“I work with two brushes at all times, one to lay in the color, the other to control the diffusion of color with water.”
My creative process begins with gathering ideas and stories and developing a series of sketches that will eventually be put together in a full-sized drawing. This drawing will then be transferred to watercolor paper. My actual painting begins with a series of layers of transparent watercolor washes.
The smaller details are developed in the same manner, again using layers of transparent watercolor. I work with two brushes at all times, one to lay in the color, the other to control the diffusion of color with water. As the piece nears completion, the details are emphasized and the darkest pigments are laid in.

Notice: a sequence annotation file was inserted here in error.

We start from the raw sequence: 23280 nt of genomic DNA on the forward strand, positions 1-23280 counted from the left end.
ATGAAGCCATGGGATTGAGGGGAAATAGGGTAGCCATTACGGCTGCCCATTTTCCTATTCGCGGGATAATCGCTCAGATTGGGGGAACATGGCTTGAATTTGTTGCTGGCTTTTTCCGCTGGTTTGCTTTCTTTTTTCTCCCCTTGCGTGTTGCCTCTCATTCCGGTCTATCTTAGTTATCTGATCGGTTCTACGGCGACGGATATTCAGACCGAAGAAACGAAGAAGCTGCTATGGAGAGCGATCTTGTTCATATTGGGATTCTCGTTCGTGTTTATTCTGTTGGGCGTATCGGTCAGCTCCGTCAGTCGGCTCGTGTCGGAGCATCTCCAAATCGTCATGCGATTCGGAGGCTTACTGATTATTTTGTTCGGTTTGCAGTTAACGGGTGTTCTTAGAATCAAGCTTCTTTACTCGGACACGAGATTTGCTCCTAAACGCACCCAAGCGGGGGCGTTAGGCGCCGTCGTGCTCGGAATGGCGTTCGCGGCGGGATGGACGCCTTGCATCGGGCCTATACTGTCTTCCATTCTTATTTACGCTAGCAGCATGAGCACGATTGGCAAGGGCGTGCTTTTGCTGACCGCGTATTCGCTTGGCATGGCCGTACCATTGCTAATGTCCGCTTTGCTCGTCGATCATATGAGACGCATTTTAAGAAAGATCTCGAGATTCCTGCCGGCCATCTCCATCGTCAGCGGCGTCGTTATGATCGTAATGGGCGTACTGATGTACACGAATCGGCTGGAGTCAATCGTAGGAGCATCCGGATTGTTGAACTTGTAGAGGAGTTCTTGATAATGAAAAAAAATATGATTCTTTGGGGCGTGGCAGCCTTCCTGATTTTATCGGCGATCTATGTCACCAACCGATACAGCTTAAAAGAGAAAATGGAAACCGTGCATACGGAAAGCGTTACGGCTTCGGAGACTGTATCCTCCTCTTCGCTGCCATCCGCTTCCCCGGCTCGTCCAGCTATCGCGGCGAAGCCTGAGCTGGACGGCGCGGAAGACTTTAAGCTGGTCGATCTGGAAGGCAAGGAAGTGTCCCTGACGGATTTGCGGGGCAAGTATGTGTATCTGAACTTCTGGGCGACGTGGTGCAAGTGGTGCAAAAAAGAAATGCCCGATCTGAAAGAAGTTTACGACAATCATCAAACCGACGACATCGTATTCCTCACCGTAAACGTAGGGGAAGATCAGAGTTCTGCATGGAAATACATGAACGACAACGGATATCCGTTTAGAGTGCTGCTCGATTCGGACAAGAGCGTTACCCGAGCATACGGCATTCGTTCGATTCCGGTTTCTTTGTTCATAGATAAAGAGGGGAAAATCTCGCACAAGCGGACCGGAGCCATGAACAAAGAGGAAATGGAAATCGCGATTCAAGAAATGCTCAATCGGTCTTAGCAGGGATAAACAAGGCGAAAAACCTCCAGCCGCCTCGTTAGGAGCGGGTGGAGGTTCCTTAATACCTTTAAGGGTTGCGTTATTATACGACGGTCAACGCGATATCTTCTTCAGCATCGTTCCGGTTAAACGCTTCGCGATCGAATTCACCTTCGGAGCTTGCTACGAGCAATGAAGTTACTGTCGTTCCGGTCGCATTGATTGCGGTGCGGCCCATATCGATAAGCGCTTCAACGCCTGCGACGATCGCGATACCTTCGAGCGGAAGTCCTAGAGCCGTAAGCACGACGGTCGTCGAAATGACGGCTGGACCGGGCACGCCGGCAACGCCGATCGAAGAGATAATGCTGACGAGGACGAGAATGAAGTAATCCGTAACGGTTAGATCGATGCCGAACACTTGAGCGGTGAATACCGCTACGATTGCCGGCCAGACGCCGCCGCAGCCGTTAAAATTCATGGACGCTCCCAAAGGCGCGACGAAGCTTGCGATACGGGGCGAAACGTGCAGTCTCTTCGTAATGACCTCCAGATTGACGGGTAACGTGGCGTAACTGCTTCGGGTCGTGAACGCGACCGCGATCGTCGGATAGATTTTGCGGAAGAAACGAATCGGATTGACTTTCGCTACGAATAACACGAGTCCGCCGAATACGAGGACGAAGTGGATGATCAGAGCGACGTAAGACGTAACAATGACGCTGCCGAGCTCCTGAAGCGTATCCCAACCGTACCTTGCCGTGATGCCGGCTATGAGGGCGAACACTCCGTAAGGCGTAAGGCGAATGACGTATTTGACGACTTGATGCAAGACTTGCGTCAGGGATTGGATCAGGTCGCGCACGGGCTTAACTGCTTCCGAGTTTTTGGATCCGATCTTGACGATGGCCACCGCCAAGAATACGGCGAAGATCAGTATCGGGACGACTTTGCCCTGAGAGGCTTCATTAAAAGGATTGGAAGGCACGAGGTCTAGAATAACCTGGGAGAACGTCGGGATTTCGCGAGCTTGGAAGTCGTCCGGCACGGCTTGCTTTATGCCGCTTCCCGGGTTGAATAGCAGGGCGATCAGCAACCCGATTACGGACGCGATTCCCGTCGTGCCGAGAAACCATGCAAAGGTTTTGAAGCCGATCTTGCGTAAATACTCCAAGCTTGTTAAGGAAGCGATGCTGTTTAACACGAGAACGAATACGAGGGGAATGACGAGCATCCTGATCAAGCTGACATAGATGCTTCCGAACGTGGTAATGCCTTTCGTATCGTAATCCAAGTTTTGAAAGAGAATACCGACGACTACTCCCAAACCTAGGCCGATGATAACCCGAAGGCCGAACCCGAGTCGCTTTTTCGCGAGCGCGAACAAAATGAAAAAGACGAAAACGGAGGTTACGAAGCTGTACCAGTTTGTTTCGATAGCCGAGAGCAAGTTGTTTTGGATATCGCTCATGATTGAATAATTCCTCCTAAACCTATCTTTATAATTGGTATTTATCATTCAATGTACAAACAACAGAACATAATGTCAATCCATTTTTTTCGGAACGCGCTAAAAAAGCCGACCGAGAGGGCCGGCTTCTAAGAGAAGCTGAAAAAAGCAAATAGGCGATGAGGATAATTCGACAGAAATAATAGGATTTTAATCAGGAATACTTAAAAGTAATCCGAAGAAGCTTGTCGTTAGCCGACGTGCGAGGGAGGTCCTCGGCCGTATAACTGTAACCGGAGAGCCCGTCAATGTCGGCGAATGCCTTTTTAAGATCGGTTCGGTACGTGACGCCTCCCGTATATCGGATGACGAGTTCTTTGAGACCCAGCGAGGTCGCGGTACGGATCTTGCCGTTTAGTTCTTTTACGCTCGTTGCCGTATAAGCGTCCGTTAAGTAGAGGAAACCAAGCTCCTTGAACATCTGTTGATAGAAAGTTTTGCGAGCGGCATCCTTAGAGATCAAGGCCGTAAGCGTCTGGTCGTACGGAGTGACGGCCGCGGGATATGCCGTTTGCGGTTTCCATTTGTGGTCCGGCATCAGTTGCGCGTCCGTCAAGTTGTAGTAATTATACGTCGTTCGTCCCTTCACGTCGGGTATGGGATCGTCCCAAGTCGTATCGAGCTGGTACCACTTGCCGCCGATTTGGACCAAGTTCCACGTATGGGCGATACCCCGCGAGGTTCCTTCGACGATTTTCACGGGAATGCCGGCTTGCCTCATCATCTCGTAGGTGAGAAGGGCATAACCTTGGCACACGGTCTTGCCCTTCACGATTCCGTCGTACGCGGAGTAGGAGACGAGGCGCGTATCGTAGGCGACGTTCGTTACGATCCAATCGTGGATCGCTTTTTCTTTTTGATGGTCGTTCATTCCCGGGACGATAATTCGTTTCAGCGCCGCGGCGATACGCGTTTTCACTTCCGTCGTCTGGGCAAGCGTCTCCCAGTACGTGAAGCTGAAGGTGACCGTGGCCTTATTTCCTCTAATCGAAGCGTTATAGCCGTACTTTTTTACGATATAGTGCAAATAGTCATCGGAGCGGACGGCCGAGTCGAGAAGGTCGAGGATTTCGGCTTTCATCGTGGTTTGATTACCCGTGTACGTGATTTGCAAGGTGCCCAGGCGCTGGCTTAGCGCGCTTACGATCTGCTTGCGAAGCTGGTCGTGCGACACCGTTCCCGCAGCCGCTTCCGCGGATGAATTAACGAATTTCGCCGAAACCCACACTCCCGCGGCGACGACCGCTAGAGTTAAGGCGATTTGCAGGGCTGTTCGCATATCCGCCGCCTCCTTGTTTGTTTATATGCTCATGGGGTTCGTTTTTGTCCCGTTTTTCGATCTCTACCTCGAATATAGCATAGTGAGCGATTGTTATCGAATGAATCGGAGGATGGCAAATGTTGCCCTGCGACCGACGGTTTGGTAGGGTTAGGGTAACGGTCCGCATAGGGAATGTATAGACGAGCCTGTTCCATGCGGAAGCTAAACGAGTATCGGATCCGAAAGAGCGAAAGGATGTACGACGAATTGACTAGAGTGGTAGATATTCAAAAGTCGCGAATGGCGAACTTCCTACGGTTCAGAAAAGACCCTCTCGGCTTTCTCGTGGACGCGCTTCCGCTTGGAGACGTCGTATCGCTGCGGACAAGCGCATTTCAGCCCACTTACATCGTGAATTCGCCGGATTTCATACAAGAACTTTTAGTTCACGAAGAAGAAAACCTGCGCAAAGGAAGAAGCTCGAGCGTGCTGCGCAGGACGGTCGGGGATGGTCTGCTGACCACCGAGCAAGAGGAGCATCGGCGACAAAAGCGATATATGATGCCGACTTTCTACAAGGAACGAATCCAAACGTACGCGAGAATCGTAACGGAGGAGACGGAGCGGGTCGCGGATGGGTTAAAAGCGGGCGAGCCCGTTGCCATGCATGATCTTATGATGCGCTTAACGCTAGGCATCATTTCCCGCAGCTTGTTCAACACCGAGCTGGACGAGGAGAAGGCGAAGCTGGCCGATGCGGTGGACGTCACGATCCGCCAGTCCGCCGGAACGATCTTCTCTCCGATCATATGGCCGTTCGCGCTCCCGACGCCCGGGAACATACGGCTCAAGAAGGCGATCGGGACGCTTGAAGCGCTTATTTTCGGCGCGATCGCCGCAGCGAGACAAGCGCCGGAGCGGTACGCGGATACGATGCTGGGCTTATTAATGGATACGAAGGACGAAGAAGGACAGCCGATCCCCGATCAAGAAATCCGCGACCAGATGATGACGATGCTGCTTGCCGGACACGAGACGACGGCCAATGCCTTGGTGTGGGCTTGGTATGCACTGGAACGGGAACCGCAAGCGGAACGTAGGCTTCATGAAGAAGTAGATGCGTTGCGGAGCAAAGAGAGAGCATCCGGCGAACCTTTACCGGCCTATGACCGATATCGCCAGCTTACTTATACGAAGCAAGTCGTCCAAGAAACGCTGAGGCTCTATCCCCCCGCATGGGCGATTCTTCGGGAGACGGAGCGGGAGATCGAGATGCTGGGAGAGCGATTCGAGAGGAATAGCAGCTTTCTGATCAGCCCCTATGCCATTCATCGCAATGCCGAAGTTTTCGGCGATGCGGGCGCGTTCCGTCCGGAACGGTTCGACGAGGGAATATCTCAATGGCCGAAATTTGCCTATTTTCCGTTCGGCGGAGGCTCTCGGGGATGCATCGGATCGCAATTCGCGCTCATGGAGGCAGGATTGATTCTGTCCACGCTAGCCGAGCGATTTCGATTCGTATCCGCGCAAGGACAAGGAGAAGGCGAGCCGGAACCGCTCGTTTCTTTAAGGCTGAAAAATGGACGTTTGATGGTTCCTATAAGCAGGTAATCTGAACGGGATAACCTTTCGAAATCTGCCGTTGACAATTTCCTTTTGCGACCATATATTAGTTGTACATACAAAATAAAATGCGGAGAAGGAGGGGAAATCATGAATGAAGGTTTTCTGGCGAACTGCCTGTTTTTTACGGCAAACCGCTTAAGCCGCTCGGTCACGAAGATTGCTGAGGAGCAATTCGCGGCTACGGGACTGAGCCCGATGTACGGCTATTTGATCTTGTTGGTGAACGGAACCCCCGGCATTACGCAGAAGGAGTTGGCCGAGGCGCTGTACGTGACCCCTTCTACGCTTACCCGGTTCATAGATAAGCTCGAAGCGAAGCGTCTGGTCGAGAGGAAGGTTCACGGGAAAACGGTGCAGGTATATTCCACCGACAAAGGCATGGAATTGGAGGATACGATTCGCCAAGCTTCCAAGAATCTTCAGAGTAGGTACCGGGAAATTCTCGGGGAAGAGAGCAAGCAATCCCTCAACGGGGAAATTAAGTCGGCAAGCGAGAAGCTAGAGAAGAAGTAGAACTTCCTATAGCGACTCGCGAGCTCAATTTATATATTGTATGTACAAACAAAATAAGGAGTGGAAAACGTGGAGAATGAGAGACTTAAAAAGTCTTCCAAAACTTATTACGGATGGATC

Some pieces are conceived with a “three-dimensional” aspect. These paintings include cutout and manipulated pieces that are layered on top of the original watercolor painting. Each of these cutouts is painted on the top and back surfaces as well as the edges. Some pieces also have traditional Iroquois (Haudenosaunee) raised beadwork or wampum (Quahog shell) beads sewn into the paper. These dimensional pieces require a “shadowbox” mat, foam core strips are mounted on the edges of the inner mat to achieve the necessary depth for the cutouts and an outer mat covers these.
All of my original work is framed using archival materials and conservation glass.